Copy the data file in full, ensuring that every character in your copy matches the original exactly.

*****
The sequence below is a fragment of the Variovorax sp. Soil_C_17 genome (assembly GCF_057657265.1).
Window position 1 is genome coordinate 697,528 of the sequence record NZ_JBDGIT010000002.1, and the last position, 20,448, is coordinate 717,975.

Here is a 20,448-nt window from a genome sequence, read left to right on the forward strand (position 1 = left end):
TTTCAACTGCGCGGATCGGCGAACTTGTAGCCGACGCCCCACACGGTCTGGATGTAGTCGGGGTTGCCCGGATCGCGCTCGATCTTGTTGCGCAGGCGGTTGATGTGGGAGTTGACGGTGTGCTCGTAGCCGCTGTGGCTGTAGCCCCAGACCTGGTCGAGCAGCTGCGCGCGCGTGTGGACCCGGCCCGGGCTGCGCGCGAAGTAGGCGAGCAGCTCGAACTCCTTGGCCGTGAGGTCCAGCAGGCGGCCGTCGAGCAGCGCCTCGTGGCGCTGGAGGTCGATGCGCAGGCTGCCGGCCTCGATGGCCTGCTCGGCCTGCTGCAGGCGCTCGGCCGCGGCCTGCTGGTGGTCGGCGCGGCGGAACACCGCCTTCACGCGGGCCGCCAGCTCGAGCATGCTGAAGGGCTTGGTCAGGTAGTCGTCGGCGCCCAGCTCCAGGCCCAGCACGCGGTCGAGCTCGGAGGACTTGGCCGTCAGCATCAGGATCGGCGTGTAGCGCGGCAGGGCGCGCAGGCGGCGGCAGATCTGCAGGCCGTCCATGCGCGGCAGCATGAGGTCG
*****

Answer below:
The sequence below is a fragment of the Variovorax sp. Soil_C_17 genome (assembly GCF_057657265.1).
Window position 1 is genome coordinate 697,528 of the sequence record NZ_JBDGIT010000002.1, and the last position, 20,448, is coordinate 717,975.

Here is a 20,448-nt window from a genome sequence, read left to right on the forward strand (position 1 = left end):
TTTCAACTGCGCGGATCGGCGAACTTGTAGCCGACGCCCCACACGGTCTGGATGTAGTCGGGGTTGCCCGGATCGCGCTCGATCTTGTTGCGCAGGCGGTTGATGTGGGAGTTGACGGTGTGCTCGTAGCCGCTGTGGCTGTAGCCCCAGACCTGGTCGAGCAGCTGCGCGCGCGTGTGGACCCGGCCCGGGCTGCGCGCGAAGTAGGCGAGCAGCTCGAACTCCTTGGCCGTGAGGTCCAGCAGGCGGCCGTCGAGCAGCGCCTCGTGGCGCTGGAGGTCGATGCGCAGGCTGCCGGCCTCGATGGCCTGCTCGGCCTGCTGCAGGCGCTCGGCCGCGGCCTGCTGGTGGTCGGCGCGGCGGAACACCGCCTTCACGCGGGCCGCCAGCTCGAGCATGCTGAAGGGCTTGGTCAGGTAGTCGTCGGCGCCCAGCTCCAGGCCCAGCACGCGGTCGAGCTCGGAGGACTTGGCCGTCAGCATCAGGATCGGCGTGTAGCGCGGCAGGGCGCGCAGGCGGCGGCAGATCTGCAGGCCGTCCATGCGCGGCAGCATGAGGTCG